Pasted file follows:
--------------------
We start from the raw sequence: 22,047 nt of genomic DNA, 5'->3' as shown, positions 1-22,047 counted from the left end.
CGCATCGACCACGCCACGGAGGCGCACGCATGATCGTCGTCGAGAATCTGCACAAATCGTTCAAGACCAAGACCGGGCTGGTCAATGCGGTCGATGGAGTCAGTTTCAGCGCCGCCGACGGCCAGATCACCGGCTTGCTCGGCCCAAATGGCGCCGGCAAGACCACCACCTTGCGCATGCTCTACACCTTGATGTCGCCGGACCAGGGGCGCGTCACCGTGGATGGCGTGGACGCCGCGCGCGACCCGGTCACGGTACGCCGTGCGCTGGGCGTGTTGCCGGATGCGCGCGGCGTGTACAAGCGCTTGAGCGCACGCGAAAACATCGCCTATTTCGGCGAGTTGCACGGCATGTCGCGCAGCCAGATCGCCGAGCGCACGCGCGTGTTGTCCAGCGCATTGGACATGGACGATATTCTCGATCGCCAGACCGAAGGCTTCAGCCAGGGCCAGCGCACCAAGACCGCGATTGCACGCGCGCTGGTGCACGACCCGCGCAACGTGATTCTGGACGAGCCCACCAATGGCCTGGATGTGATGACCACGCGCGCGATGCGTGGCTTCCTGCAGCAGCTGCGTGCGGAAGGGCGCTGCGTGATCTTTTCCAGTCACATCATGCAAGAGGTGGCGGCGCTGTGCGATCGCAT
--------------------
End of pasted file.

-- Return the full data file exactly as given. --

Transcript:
We start from the raw sequence: 22,047 nt of genomic DNA, 5'->3' as shown, positions 1-22,047 counted from the left end.
CGCATCGACCACGCCACGGAGGCGCACGCATGATCGTCGTCGAGAATCTGCACAAATCGTTCAAGACCAAGACCGGGCTGGTCAATGCGGTCGATGGAGTCAGTTTCAGCGCCGCCGACGGCCAGATCACCGGCTTGCTCGGCCCAAATGGCGCCGGCAAGACCACCACCTTGCGCATGCTCTACACCTTGATGTCGCCGGACCAGGGGCGCGTCACCGTGGATGGCGTGGACGCCGCGCGCGACCCGGTCACGGTACGCCGTGCGCTGGGCGTGTTGCCGGATGCGCGCGGCGTGTACAAGCGCTTGAGCGCACGCGAAAACATCGCCTATTTCGGCGAGTTGCACGGCATGTCGCGCAGCCAGATCGCCGAGCGCACGCGCGTGTTGTCCAGCGCATTGGACATGGACGATATTCTCGATCGCCAGACCGAAGGCTTCAGCCAGGGCCAGCGCACCAAGACCGCGATTGCACGCGCGCTGGTGCACGACCCGCGCAACGTGATTCTGGACGAGCCCACCAATGGCCTGGATGTGATGACCACGCGCGCGATGCGTGGCTTCCTGCAGCAGCTGCGTGCGGAAGGGCGCTGCGTGATCTTTTCCAGTCACATCATGCAAGAGGTGGCGGCGCTGTGCGATCGCAT